Saturday, February 25, 2006

Homo Sapiens Killed Off Neanderthalers Very Quickly According To New Information


By Elaine Meinel Supkis

Homo Sapiens, rather than being the pinnacle of greatness probably should be renamed "Homocidaliens". Evidently, no sooner than our ancestors flooded into Europe, we killed all the Neanderthalers very quickly. This is probably due to better weapons and a ruthless disregard for other species.

From Associated Press:
Neanderthals in Europe were killed off by the advance of modern humans thousands of years earlier than previously believed, losing a competition for food and shelter, according to a scientific study published Wednesday.

The research uses advances in radiocarbon dating to revise understanding of early humans, suggesting they colonized Europe more rapidly and coexisted for a much shorter period with genetic ancestors.

Paul Mellars, professor of prehistory and human evolution at the University of Cambridge and author of the study, said Neanderthals — the species of the Homo genus that lived in Europe and western Asia from around 230,000 years ago to around 29,000 years ago — succumbed much more readily to competition.
Since even today, we kill with only slight cause or no cause at all like Cheney nailing his hunting buddy, what killed off every single Neanderthal wasn't "competition" but "murder." Our invasion of Europe should read like an Agatha Christie murder mystery.

Homo sapiens used their cleverness to outwit the Neanderthalers and we systematically butchered them, man, woman and child. This happened during the Ice Ages when life was difficult for everyone but humans who haven't evolved much except in a regressive way because we figured out how to exploit the Ice Age for ourselves, especially the "skin those you hunt and wear it as an extra covering" part.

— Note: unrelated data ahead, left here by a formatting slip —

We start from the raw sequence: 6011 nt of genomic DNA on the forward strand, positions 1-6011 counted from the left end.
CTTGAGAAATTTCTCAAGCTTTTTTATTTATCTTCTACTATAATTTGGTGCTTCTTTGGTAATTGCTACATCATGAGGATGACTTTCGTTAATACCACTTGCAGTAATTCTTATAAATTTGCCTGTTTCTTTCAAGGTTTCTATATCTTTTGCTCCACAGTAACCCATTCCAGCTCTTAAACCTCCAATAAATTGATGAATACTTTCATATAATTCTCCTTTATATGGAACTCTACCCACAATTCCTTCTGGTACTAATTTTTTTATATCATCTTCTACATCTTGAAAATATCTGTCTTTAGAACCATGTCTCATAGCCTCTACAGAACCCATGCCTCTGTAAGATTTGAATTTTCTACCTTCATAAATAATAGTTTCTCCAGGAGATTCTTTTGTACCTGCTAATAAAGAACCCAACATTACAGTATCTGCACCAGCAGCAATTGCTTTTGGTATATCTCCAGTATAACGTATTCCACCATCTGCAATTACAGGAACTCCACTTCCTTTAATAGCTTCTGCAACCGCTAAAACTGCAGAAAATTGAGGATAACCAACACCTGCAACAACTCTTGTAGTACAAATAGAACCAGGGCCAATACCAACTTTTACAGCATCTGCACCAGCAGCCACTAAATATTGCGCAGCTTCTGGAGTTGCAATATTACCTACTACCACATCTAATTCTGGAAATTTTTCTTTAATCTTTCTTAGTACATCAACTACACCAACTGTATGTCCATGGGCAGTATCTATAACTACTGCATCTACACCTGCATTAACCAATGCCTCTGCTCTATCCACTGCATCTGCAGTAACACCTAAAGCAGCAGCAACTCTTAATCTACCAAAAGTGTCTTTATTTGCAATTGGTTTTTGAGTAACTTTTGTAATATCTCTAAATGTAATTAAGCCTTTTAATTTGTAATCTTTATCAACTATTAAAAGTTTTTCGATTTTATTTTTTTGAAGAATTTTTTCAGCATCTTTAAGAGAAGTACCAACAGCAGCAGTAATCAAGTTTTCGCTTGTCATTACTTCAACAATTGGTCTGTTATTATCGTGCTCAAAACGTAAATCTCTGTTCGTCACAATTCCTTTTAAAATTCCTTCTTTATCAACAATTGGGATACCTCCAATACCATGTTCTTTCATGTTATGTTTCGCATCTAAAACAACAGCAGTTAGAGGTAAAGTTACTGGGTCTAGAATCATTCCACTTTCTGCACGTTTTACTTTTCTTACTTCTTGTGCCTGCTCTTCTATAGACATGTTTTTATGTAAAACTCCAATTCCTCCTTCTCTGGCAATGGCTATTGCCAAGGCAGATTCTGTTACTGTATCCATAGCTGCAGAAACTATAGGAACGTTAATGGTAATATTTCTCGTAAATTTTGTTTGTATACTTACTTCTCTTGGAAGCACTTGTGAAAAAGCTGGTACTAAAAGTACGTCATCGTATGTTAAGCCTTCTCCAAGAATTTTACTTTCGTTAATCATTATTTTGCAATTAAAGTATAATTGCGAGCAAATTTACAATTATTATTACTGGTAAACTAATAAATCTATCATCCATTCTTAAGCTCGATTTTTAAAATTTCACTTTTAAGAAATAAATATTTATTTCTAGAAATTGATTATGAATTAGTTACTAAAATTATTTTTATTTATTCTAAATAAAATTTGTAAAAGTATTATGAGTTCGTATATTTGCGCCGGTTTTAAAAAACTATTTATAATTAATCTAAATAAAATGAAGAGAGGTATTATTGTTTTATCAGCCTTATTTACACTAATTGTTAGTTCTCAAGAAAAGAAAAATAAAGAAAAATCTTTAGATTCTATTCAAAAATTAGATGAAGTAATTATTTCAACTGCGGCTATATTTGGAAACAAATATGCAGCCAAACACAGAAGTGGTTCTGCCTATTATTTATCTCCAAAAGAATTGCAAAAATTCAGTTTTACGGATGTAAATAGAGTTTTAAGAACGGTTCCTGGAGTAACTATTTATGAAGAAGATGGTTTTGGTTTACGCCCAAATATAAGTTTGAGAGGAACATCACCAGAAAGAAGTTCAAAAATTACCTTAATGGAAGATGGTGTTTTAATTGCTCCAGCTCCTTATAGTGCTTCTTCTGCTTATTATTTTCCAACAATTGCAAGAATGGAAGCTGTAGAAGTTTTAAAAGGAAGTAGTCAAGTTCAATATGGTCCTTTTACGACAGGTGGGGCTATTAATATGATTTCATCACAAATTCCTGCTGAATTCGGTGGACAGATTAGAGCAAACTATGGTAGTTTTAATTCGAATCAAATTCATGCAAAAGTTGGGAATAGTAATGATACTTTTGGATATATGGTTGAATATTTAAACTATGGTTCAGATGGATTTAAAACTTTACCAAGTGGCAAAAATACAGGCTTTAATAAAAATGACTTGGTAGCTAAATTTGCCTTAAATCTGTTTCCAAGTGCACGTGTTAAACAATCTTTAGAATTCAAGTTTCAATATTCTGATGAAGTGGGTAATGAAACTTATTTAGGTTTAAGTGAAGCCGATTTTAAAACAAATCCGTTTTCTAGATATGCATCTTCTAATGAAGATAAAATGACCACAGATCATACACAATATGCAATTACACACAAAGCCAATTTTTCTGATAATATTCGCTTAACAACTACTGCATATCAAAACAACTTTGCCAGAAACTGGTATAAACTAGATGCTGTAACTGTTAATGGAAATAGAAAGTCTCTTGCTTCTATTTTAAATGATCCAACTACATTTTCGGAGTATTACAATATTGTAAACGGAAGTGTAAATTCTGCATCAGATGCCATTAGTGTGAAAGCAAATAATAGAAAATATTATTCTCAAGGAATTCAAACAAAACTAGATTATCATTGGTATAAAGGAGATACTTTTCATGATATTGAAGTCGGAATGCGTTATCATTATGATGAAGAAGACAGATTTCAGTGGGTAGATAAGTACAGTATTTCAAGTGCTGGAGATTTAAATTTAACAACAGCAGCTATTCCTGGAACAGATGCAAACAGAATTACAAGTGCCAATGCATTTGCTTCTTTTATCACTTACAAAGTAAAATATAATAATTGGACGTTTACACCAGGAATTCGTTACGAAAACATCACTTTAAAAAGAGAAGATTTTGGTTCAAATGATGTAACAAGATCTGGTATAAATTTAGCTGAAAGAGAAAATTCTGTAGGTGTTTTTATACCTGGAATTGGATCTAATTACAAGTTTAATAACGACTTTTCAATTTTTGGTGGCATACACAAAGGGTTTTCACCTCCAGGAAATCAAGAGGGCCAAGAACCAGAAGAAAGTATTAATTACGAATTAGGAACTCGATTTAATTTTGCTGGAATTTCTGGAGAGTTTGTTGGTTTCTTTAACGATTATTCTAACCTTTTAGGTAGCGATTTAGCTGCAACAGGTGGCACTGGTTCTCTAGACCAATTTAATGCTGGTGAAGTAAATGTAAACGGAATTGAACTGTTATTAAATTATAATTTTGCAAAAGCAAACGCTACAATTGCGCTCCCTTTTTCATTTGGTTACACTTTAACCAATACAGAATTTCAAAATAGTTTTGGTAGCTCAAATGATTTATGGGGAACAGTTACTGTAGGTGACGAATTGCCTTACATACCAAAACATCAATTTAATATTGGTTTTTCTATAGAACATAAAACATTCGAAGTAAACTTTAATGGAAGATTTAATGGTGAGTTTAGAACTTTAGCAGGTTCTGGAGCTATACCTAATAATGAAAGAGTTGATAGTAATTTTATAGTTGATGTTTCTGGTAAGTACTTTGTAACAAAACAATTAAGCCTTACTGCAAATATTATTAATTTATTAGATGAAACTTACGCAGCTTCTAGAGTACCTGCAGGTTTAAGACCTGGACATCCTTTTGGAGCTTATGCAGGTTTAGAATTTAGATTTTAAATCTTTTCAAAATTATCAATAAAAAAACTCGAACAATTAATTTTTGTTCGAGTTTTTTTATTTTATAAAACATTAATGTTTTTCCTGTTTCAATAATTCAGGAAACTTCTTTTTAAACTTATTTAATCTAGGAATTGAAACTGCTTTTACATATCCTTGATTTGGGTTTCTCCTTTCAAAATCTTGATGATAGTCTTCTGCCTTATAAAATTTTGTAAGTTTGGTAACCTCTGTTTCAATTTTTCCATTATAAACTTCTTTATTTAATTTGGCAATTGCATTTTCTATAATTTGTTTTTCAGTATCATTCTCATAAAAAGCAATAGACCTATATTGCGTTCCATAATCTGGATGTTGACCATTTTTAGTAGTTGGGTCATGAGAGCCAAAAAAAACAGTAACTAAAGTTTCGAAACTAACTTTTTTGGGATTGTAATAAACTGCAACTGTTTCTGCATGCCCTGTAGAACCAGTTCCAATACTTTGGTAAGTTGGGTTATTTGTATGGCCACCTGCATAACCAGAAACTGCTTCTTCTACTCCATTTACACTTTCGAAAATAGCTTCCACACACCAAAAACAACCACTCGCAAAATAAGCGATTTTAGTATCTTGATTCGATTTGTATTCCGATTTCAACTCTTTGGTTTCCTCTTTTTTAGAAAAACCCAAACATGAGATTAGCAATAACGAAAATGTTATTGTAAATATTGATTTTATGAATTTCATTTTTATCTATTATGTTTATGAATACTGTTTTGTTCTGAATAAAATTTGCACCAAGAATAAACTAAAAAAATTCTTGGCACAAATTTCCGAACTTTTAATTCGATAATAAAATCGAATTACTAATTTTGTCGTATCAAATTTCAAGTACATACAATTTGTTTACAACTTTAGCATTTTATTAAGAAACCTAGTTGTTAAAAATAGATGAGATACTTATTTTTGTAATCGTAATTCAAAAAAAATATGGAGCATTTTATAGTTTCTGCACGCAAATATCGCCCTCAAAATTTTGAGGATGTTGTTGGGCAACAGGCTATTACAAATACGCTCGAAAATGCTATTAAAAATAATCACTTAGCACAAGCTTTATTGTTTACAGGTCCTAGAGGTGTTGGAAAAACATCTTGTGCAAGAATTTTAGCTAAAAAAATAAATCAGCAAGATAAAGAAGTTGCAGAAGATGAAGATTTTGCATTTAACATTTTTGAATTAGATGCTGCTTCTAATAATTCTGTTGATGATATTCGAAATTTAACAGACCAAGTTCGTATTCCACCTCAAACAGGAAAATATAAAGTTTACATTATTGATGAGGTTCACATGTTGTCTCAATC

Thanks to research in places like Russia, we know our ancestors lived often in tents, they even used mastadon tusks for the arches of these skin tents as well as using reeds to build shelters. The idea that we were cave dwellers is probably due to summer hunting grounds when a cave was OK. In winter, a cave is very cold and unpleasant but in summer, the real difficulty is the various biting insects which anyone hunting in Alaska knows all too well, ha, here in New York, the "no-see-um" season is so annoying, those tiny biting bugs like to fly into eyeballs and noses which is why, when they are spawning which they do three times in summer starting with June, I wear a veil.

Mosquitos and gnats don't go into caves so retreating to them during the summer is probably a survival tactic.

The ability to make structures that were pretty durable for winter shelter meant more babies of the homo sapiens survived the long, dark night of winter back then. Heating a tent is pretty easy, the more the merrier, the bodies warm it up and throw a few mastadon pelts on the sandy floor and it can be quite luxurious for the toddlers to climb around on.

Most likely winter quarters were along the Mediterranean Sea which was much lower so looking for evidence of this is difficult, it being under water, but I suppose the French Riviera was a popular hang out back then, in winter, it gets much balmier the closer to the Med one gets.
"The two sides were competing for the same territories, the same animals and fuel supplies and occupying the same cave spaces. With that kind of competition, the Neanderthals were always going to come out as the losers," said Mellars, whose paper was published in the journal Nature.